Ten Reasons On The Importance Of Exercise
Many people do not realise that exercise can drastically improve mental health and personal wellbeing. Here are ten reasons why exercise is so important to your health, mental health, and wellbeing.
Reduced Stress: Exercise is one of the most effective ways to reduce stress and anxiety. Physical activity stimulates the production of endorphins, which are natural mood-enhancing chemicals that help to reduce feelings of stress and anxiety. Doing some gardening is not only productive but it’ll help burn calories and make you feel less stressed. That’s what I call a win-win!
Improved Mood: Exercise has been shown to improve mood and alleviate symptoms of depression. This is because exercise increases the production of feel-good neurotransmitters, such as serotonin and dopamine. Attending a dance class or fitness class that involves dancing will double the chances of improving your mood. Not only are you getting fit in a hugely enjoyable way, but you’re doing it with other people which can be great too. Clubbercise is a great example!
Better Sleep: Regular exercise can improve the quality of your sleep, helping you to feel more rested and alert during the day. For example going for a nice walk of about an hour in duration (if possible), or a brisk walk for 20-30 minutes, will make you more alert for the rest of the day, but research shows that it can help reduce the time it takes to go to sleep. Of course, you need to make sure you’re doing other sensible things to help you sleep…more on that next month!
Increased Self-Esteem: Exercise can boost your self-esteem and confidence by helping you to achieve your fitness goals and improve your physical appearance. For example, going to the gym on a regular basis you will start to notice that your muscles are toning up and your stamina is improving. About 45 minutes every other day, or three times a week, will give you great results. It’s especially gratifying when you see someone you’ve not seen for a while and they comment on how trim you’re looking!
Reduced Risk of Chronic Disease: Regular exercise can reduce the risk of chronic diseases, such as heart disease, type 2 diabetes, and some forms of cancer. If you already have one of this debilitating diseases, exercise can in many instances lessen the impact of it and in some cases put the disease into remission. For example, while there is no correlation between diabetes and obesity (being obese doesn’t mean you’ll get diabetes), if you have diabetes and you’re overweight then losing weight will greatly reduce the impact of the diabetes.
Improved Cognitive Function: Exercise has been shown to improve cognitive function, including memory, concentration, and attention. The reason why this is the case is because by exercising the blood flow increases which helps get more oxygen to the brain, which in turn will help improve brain function. A brisk walk where you get short of breath for twenty minutes (and I’m not saying you should be gasping for air) will go a long way to helping this. If you don’t want to do a brisk walk and prefer a leisurely stroll, that’s fine - but I would recommend speeding up for five minutes at a time every fifteen minutes or so.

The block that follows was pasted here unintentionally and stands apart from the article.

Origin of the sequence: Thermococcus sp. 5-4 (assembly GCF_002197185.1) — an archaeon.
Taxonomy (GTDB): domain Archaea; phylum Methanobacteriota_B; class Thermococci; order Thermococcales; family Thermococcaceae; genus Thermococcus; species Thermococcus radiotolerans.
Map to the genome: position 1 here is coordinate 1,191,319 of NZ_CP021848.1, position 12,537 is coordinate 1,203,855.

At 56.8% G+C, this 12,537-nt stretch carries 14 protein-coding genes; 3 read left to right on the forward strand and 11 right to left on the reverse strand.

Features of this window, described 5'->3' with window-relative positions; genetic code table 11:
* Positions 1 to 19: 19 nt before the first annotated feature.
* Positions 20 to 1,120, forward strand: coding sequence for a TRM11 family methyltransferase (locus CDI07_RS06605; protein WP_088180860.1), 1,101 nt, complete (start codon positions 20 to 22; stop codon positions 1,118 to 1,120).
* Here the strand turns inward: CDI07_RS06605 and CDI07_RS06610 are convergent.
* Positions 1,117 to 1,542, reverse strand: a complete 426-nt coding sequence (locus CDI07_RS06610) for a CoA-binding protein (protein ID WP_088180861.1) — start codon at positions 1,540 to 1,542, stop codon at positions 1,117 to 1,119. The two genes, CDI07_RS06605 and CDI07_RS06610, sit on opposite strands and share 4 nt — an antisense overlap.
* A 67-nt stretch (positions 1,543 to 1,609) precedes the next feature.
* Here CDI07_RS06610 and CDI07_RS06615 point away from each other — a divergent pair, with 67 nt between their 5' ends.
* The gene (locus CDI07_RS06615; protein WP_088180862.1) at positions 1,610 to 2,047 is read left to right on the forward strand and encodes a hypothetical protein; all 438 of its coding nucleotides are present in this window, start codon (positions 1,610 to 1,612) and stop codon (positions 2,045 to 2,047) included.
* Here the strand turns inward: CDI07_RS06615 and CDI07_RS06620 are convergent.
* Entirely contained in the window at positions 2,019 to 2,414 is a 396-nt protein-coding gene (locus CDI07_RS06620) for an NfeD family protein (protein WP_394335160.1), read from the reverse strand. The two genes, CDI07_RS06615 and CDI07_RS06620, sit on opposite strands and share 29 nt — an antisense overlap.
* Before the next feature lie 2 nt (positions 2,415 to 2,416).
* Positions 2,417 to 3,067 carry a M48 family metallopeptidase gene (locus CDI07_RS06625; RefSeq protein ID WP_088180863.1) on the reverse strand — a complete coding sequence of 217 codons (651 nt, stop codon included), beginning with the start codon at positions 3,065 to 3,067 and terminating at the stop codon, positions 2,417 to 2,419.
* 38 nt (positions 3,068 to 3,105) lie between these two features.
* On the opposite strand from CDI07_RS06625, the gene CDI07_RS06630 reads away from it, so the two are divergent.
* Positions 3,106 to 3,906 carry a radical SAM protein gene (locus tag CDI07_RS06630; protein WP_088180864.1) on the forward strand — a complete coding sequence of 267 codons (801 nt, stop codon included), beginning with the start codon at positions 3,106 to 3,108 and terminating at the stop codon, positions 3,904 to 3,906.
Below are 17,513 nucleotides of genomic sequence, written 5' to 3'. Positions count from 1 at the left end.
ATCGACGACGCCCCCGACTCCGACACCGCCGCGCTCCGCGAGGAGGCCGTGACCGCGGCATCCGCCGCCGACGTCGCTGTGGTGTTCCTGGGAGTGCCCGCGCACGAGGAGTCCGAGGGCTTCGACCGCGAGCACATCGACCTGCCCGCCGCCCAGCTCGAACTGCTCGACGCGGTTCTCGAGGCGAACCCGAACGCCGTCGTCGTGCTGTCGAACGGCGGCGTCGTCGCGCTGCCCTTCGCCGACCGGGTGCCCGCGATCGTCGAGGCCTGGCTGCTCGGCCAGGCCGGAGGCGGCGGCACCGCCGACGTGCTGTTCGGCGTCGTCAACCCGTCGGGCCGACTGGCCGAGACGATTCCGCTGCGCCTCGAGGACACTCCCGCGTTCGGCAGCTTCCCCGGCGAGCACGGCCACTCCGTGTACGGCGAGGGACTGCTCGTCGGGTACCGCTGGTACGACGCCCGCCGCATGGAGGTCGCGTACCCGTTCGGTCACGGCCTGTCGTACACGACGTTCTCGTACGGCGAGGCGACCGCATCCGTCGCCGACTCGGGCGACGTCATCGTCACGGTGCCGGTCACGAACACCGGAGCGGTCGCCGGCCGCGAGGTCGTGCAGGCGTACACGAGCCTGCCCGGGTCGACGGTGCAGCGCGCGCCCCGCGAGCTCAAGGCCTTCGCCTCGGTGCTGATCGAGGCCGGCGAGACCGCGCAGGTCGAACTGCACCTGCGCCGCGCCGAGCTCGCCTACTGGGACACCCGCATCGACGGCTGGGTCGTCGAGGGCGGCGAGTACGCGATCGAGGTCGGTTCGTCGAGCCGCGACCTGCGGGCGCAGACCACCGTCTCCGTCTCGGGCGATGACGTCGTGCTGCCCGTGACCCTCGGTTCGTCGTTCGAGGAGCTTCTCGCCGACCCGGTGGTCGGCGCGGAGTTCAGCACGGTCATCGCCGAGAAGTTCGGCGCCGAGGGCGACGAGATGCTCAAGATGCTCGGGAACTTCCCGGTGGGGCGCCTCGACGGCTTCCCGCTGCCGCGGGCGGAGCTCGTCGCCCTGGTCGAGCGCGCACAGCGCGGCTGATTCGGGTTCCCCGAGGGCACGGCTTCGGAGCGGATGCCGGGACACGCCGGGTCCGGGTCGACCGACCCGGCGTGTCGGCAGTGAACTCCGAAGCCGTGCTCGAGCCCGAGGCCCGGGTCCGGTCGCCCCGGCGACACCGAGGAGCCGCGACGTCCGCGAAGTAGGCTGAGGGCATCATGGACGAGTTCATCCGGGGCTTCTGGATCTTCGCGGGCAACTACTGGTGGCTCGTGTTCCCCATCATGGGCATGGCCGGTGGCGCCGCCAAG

Increased Energy Levels: Exercise can increase energy levels and reduce feelings of fatigue, helping you to feel more alert and productive throughout the day. I touched on this earlier, but the more you can sustain physical activity the longer you’ll be able to go. It all takes time and it wouldn’t be very sensible to try and run a marathon before you can go up and down stairs without getting short of breath.
Reduced Symptoms of ADHD: Exercise has been shown to reduce symptoms of ADHD, including hyperactivity, impulsivity, and inattention. I was diagnosed as an adult and I have found that when I do exercise I’m able to concentrate for longer and I don’t get quite so hyperactive. I would much rather exercise than take drugs to reduce the symptoms!
Improved Social Connections: Exercise can be a social activity, allowing you to connect with others who share your interests and goals. I mentioned it earlier, but if you can find people with whom you can exercise then you’re more likely to sustain it. Going for a walk is lovely, but if you’re on your own it can feel lonely. I will be honest, as a single guy with no dog I do struggle sometimes to take myself out for a walk, or to go to the gym, but I’m always glad when I do.
Reduced Symptoms Of Depression: If you suffer from mild to moderate depression, exercise can help reduce the symptoms. Much like the reducing stress, the same chemicals (endorphins) can help reduce depression. If you are living with depression (and indeed other health issues) some coaching may help but you should definitely seek help from a medical professional.
There are many more reasons why exercise is good for you and it’s very easy to make the excuse of being too busy. But if you can only find ten minutes a day to do some kind of physical activity that is going to have a positive impact. Ten minutes is less than 1% of your day (based on 24 hours)…in fact it’s 0.7%! If you take out 8 hours of sleep leaving you 15 hours, ten minutes is only 1.1’% of your day.